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the standard way is the following: AI: A modern Approach

function UNIFORM-COST-SEARCH

node <- INITIAL-STATE
frontier <- priority queue ordered by PATH-COST, with node as the only element
explored <- an empty set
loop do
    if frontier is empty then return failure
    node <- POP frontier  /* chooses the lowest-cost node in frontier */
    if GOAL-TEST(node) then return SOLUTION(node)
    add node to explored
    for each action in ACTIONS(node) do
        child <- CHILD-NODE(problem, node, action)
        if child is not in explored or frontier then
            frontier.INSERT(child)
        else if child is in frontier with higher PATH-COST then
            replace that frontier node with child

Here this step is complicated to achieve, a normal priority queue cannot update a certain element's priority efficiently.

        else if child is in frontier with higher PATH-COST then
            replace that frontier node with child

I am thinking to modify the algorithm the following way:

function UNIFORM-COST-SEARCH-Modified

node <- INITIAL-STATE
frontier <- priority queue ordered by PATH-COST, with node as the only element
explored <- an empty set
loop do
    if frontier is empty then return failure
    node <- POP frontier  /* chooses the lowest-cost node in frontier */
  > if node is in explored then continue
    if GOAL-TEST(node) then return SOLUTION(node)
    add node to explored
    for each action in ACTIONS(node) do
        child <- CHILD-NODE(problem, node, action)
  >     if child is not in explored then
            frontier.INSERT(child)

So I don't care if the frontier contains repeated states. I only expand the first of the repeated states in the frontier. Since the path-cost is consistent, and the frontier is implemented using priority queue, it is not harmful to ignore the other repeated states with higher cost.

Is it reasonable?

Update

Sorry I forgot to mention I am particularly interested in consistent heuristic case.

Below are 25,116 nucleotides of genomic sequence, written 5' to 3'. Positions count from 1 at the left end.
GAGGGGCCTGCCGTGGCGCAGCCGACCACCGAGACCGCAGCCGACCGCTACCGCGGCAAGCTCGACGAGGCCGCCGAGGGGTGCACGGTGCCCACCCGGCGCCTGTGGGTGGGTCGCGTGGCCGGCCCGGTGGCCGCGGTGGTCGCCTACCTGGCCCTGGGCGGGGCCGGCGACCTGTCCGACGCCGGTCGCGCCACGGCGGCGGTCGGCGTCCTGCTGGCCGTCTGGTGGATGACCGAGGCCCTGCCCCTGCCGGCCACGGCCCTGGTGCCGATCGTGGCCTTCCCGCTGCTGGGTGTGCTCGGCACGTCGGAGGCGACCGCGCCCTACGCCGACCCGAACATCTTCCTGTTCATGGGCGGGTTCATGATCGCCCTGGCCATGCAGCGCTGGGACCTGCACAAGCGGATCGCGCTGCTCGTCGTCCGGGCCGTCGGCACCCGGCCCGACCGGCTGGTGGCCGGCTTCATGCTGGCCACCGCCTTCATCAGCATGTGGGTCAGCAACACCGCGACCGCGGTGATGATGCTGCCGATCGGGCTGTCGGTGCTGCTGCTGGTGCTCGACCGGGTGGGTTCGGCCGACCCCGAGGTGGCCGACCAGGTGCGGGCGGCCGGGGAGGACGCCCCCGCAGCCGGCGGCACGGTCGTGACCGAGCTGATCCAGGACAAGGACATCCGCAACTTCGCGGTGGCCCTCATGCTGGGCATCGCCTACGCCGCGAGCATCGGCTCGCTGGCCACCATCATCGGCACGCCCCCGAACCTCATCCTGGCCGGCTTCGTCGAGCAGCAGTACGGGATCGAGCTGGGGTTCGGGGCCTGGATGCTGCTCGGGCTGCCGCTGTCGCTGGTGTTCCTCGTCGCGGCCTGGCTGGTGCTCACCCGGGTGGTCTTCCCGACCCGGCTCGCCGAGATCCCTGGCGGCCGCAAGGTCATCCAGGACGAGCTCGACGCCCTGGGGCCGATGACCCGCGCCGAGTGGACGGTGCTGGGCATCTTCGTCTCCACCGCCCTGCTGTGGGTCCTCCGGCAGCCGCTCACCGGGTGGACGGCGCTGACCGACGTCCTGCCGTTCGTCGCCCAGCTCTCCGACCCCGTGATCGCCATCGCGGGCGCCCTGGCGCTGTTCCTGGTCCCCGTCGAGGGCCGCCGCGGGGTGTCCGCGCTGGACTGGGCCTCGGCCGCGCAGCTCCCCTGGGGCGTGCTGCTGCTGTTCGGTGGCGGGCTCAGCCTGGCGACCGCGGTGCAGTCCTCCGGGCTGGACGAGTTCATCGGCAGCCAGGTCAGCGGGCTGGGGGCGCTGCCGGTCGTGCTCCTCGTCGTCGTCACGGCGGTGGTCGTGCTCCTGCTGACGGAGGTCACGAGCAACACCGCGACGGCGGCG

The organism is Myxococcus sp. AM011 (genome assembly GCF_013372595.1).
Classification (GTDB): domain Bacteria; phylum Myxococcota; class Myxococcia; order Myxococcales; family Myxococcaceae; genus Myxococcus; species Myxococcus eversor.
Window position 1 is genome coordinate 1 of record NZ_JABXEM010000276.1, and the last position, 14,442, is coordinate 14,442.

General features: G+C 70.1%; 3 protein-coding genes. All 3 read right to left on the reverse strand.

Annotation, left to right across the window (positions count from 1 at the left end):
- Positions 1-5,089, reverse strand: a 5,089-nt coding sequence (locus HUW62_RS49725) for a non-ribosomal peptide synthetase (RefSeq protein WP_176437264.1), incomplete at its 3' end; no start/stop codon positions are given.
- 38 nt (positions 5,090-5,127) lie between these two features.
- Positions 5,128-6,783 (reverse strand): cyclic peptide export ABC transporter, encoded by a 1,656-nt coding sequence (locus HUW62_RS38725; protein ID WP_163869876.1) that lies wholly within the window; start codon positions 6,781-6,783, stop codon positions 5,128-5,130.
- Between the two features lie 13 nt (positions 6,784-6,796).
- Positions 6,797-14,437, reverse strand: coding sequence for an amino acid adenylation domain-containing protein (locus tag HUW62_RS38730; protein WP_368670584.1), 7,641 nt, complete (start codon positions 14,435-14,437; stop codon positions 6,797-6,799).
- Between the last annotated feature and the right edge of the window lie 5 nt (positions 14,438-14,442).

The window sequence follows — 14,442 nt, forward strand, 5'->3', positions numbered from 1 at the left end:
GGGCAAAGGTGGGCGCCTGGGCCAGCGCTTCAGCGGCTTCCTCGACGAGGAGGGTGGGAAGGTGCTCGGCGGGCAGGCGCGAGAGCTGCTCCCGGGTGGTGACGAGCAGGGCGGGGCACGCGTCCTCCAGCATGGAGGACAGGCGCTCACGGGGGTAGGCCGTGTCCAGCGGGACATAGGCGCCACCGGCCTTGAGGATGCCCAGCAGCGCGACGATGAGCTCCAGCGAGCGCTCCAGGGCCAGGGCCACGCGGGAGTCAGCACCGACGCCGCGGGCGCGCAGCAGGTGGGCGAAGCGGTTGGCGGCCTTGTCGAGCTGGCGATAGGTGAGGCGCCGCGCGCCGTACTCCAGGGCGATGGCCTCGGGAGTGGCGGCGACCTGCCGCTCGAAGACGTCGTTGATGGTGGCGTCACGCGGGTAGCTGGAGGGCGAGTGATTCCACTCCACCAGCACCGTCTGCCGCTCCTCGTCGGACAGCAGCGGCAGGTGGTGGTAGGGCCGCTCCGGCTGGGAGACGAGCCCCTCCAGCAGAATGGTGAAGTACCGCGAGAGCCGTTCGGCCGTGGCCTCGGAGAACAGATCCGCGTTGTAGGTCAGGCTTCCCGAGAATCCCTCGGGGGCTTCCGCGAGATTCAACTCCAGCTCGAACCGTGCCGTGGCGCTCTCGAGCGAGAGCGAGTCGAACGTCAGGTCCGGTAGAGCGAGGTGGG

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2 Answers 2

up vote 3 down vote accepted

The idea is correct in principle but there is a bug:

  > if node is in explored then continue

This line might cause failure if the heuristic function is not monotonic (does not contradict admissibility).

A* allows re-exploring nodes if the new cost is better then the previously found. These situations happen in non monotonic heuristic functions.

You should continue only if the new cost is "bigger" then the one attached to the vertex in explored, and not if it only exists there.


EDIT: (based on question on comment and question edit)

For h=0, A* actually decays into Dijkstra's algorithm, and since Dijkstra's algorithm never needs to modify already "explored" node (assuming positive weights, of course) - the algorithm is correct for these cases.

In general, re-visitting already visited nodes does not happen in monotonic heuristic function, so this is not an issue, and the approach is correct for these cases - but beware not to apply it with a non monotinic heuristic function.

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By adding a simple lookup table, you should be able to find in O(1) if a node was already explored, what is the best cost found so far for this node and it's parent. Having this information contained in the Node object can even be easier. –  Samy Arous Oct 2 '12 at 13:42
    
@lcfseth I agree. The suggestion is simply change explored from a set of vertices to a map:vertex->cost. I believe given the attached algorithm - this modification will be easiest to do. –  amit Oct 2 '12 at 13:44
    
Sry I assumed it was aimed for consistent/monotonic heuristic, as uniform-cost search use heuristic = 0. so my method should work fine? –  colinfang Oct 2 '12 at 13:45
    
@colinfang: for h=0, A* actually decays into Dijkstra's algorithm. It should work fine for these cases, since Dijkstra's algorithm does not need to re-visit "explored" nodes. In general, re-visitting already visited nodes does not happen in monotonic heuristic function, so this is not an issue, and the approach is correct for these cases - but beware not to apply it with a non monotinic heuristic function. –  amit Oct 2 '12 at 13:51
    
thank you very much –  colinfang Oct 2 '12 at 14:22

Yes, this should work, and I think it's how A* and UCS are explained in AIMA, 2nd ed. You will get repeated states in your priority queue, but only the least-cost version will get returned if you only want to generate one solution/path.

EDIT: misread your program. You should skip the if child is not in explored step when expanding a node's neighbors.

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It works in general - but the suggested modification is not correct. The line if node is in explored then continue will make the algorithm not optimal for non monotonic heuristic function I believe –  amit Oct 2 '12 at 13:36
    
@amit: you're right, edited. There should only be one check per node to see if it is in explored. –  larsmans Oct 2 '12 at 13:38
    
Sry I assumed it was aimed for consistent/monotonic heuristic, as uniform-cost search use heuristic = 0. so my method should work fine? –  colinfang Oct 2 '12 at 13:51

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